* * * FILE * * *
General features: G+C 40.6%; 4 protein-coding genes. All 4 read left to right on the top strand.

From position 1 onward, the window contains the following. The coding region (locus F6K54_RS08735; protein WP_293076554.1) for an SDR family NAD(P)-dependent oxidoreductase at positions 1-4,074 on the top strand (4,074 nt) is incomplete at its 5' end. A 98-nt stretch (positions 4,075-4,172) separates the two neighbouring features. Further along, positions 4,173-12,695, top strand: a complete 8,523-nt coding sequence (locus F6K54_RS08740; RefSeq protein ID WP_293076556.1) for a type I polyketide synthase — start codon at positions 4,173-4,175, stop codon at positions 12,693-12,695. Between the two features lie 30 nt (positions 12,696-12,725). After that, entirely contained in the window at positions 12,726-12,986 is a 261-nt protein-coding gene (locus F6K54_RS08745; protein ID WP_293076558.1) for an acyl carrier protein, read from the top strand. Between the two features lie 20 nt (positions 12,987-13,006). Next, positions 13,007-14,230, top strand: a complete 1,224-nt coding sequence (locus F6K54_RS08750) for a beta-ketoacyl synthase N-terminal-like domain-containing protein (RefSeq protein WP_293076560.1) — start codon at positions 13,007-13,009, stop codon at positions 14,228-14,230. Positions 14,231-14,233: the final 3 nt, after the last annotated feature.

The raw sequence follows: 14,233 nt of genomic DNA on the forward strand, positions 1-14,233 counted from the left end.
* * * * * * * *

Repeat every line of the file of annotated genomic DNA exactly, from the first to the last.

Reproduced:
General features: G+C 40.6%; 4 protein-coding genes. All 4 read left to right on the top strand.

From position 1 onward, the window contains the following. The coding region (locus F6K54_RS08735; protein WP_293076554.1) for an SDR family NAD(P)-dependent oxidoreductase at positions 1-4,074 on the top strand (4,074 nt) is incomplete at its 5' end. A 98-nt stretch (positions 4,075-4,172) separates the two neighbouring features. Further along, positions 4,173-12,695, top strand: a complete 8,523-nt coding sequence (locus F6K54_RS08740; RefSeq protein ID WP_293076556.1) for a type I polyketide synthase — start codon at positions 4,173-4,175, stop codon at positions 12,693-12,695. Between the two features lie 30 nt (positions 12,696-12,725). After that, entirely contained in the window at positions 12,726-12,986 is a 261-nt protein-coding gene (locus F6K54_RS08745; protein ID WP_293076558.1) for an acyl carrier protein, read from the top strand. Between the two features lie 20 nt (positions 12,987-13,006). Next, positions 13,007-14,230, top strand: a complete 1,224-nt coding sequence (locus F6K54_RS08750) for a beta-ketoacyl synthase N-terminal-like domain-containing protein (RefSeq protein WP_293076560.1) — start codon at positions 13,007-13,009, stop codon at positions 14,228-14,230. Positions 14,231-14,233: the final 3 nt, after the last annotated feature.

The raw sequence follows: 14,233 nt of genomic DNA on the forward strand, positions 1-14,233 counted from the left end.